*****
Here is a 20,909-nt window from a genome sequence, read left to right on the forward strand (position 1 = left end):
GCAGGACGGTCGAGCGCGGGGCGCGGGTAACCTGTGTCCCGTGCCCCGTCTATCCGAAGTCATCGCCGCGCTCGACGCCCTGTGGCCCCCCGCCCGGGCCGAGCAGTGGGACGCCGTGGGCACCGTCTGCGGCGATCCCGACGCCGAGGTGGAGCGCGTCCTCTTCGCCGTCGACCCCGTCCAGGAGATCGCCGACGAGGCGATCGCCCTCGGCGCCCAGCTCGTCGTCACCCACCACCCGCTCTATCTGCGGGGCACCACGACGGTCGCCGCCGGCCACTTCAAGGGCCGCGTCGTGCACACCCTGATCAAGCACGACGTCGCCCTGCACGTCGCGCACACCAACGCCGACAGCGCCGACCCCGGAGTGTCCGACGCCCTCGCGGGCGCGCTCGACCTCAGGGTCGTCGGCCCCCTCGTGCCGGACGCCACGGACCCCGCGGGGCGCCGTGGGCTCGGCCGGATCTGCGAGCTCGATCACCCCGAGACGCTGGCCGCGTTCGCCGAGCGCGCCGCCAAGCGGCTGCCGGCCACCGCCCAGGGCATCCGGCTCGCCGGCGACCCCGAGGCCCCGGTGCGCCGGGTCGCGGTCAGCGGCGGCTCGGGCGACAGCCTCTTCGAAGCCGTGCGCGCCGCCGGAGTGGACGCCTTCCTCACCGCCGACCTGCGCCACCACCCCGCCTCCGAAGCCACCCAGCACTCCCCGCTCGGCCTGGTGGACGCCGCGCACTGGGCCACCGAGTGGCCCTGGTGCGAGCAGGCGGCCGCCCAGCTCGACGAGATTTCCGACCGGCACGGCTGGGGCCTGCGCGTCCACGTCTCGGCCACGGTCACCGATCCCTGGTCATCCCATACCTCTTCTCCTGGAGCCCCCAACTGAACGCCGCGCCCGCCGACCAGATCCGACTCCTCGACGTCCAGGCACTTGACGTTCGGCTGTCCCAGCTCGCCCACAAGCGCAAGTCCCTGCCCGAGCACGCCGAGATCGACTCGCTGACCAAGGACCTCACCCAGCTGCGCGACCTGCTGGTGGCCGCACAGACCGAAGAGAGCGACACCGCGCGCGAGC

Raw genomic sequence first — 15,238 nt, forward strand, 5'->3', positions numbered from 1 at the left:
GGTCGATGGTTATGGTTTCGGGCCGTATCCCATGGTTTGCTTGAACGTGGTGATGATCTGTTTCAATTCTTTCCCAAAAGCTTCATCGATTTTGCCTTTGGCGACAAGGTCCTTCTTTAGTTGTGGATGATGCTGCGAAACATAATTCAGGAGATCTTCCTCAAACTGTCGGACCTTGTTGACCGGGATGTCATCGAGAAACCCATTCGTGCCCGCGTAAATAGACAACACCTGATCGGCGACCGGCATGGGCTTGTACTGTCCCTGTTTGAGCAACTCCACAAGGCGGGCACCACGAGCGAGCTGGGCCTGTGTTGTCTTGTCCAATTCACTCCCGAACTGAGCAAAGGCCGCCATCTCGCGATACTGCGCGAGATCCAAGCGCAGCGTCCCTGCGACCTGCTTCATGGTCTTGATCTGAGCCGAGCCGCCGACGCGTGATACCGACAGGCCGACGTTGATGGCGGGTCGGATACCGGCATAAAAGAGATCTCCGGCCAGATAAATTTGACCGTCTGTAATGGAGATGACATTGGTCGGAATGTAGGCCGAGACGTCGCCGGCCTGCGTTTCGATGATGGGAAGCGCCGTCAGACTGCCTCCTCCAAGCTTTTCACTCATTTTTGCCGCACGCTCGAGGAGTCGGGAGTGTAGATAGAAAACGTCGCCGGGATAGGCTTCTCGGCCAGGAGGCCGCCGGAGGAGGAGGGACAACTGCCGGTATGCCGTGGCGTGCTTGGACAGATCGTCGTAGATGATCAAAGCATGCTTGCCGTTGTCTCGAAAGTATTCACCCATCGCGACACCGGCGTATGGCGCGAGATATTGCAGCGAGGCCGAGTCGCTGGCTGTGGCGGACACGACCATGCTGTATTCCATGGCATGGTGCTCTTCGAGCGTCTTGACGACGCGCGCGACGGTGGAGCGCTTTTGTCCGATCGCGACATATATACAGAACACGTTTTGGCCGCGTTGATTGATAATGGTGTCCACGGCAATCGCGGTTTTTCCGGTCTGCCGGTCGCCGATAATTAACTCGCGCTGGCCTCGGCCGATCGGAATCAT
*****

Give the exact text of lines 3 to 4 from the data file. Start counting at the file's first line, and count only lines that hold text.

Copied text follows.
Raw genomic sequence first — 15,238 nt, forward strand, 5'->3', positions numbered from 1 at the left:
GGTCGATGGTTATGGTTTCGGGCCGTATCCCATGGTTTGCTTGAACGTGGTGATGATCTGTTTCAATTCTTTCCCAAAAGCTTCATCGATTTTGCCTTTGGCGACAAGGTCCTTCTTTAGTTGTGGATGATGCTGCGAAACATAATTCAGGAGATCTTCCTCAAACTGTCGGACCTTGTTGACCGGGATGTCATCGAGAAACCCATTCGTGCCCGCGTAAATAGACAACACCTGATCGGCGACCGGCATGGGCTTGTACTGTCCCTGTTTGAGCAACTCCACAAGGCGGGCACCACGAGCGAGCTGGGCCTGTGTTGTCTTGTCCAATTCACTCCCGAACTGAGCAAAGGCCGCCATCTCGCGATACTGCGCGAGATCCAAGCGCAGCGTCCCTGCGACCTGCTTCATGGTCTTGATCTGAGCCGAGCCGCCGACGCGTGATACCGACAGGCCGACGTTGATGGCGGGTCGGATACCGGCATAAAAGAGATCTCCGGCCAGATAAATTTGACCGTCTGTAATGGAGATGACATTGGTCGGAATGTAGGCCGAGACGTCGCCGGCCTGCGTTTCGATGATGGGAAGCGCCGTCAGACTGCCTCCTCCAAGCTTTTCACTCATTTTTGCCGCACGCTCGAGGAGTCGGGAGTGTAGATAGAAAACGTCGCCGGGATAGGCTTCTCGGCCAGGAGGCCGCCGGAGGAGGAGGGACAACTGCCGGTATGCCGTGGCGTGCTTGGACAGATCGTCGTAGATGATCAAAGCATGCTTGCCGTTGTCTCGAAAGTATTCACCCATCGCGACACCGGCGTATGGCGCGAGATATTGCAGCGAGGCCGAGTCGCTGGCTGTGGCGGACACGACCATGCTGTATTCCATGGCATGGTGCTCTTCGAGCGTCTTGACGACGCGCGCGACGGTGGAGCGCTTTTGTCCGATCGCGACATATATACAGAACACGTTTTGGCCGCGTTGATTGATAATGGTGTCCACGGCAATCGCGGTTTTTCCGGTCTGCCGGTCGCCGATAATTAACTCGCGCTGGCCTCGGCCGATCGGAATCAT